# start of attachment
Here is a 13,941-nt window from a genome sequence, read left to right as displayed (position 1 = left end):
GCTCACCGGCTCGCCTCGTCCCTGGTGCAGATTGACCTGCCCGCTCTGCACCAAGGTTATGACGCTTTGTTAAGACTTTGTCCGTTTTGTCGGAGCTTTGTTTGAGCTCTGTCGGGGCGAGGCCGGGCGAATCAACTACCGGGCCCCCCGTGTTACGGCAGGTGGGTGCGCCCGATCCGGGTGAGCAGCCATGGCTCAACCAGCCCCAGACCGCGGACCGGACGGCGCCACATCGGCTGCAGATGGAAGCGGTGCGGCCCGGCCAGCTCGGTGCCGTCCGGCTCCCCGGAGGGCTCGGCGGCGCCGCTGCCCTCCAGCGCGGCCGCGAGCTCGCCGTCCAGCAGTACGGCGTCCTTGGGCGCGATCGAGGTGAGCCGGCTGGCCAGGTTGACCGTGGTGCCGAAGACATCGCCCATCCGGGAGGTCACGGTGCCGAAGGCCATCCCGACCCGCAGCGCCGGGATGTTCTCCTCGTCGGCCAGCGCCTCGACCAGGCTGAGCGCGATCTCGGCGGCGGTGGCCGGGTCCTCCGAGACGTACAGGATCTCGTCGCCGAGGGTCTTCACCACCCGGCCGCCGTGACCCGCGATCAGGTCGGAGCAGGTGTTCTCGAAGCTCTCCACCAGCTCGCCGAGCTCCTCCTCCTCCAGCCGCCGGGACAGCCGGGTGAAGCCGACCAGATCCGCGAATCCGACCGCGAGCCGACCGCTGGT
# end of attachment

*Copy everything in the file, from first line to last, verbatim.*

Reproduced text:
Here is a 13,941-nt window from a genome sequence, read left to right as displayed (position 1 = left end):
GCTCACCGGCTCGCCTCGTCCCTGGTGCAGATTGACCTGCCCGCTCTGCACCAAGGTTATGACGCTTTGTTAAGACTTTGTCCGTTTTGTCGGAGCTTTGTTTGAGCTCTGTCGGGGCGAGGCCGGGCGAATCAACTACCGGGCCCCCCGTGTTACGGCAGGTGGGTGCGCCCGATCCGGGTGAGCAGCCATGGCTCAACCAGCCCCAGACCGCGGACCGGACGGCGCCACATCGGCTGCAGATGGAAGCGGTGCGGCCCGGCCAGCTCGGTGCCGTCCGGCTCCCCGGAGGGCTCGGCGGCGCCGCTGCCCTCCAGCGCGGCCGCGAGCTCGCCGTCCAGCAGTACGGCGTCCTTGGGCGCGATCGAGGTGAGCCGGCTGGCCAGGTTGACCGTGGTGCCGAAGACATCGCCCATCCGGGAGGTCACGGTGCCGAAGGCCATCCCGACCCGCAGCGCCGGGATGTTCTCCTCGTCGGCCAGCGCCTCGACCAGGCTGAGCGCGATCTCGGCGGCGGTGGCCGGGTCCTCCGAGACGTACAGGATCTCGTCGCCGAGGGTCTTCACCACCCGGCCGCCGTGACCCGCGATCAGGTCGGAGCAGGTGTTCTCGAAGCTCTCCACCAGCTCGCCGAGCTCCTCCTCCTCCAGCCGCCGGGACAGCCGGGTGAAGCCGACCAGATCCGCGAATCCGACCGCGAGCCGACCGCTGGT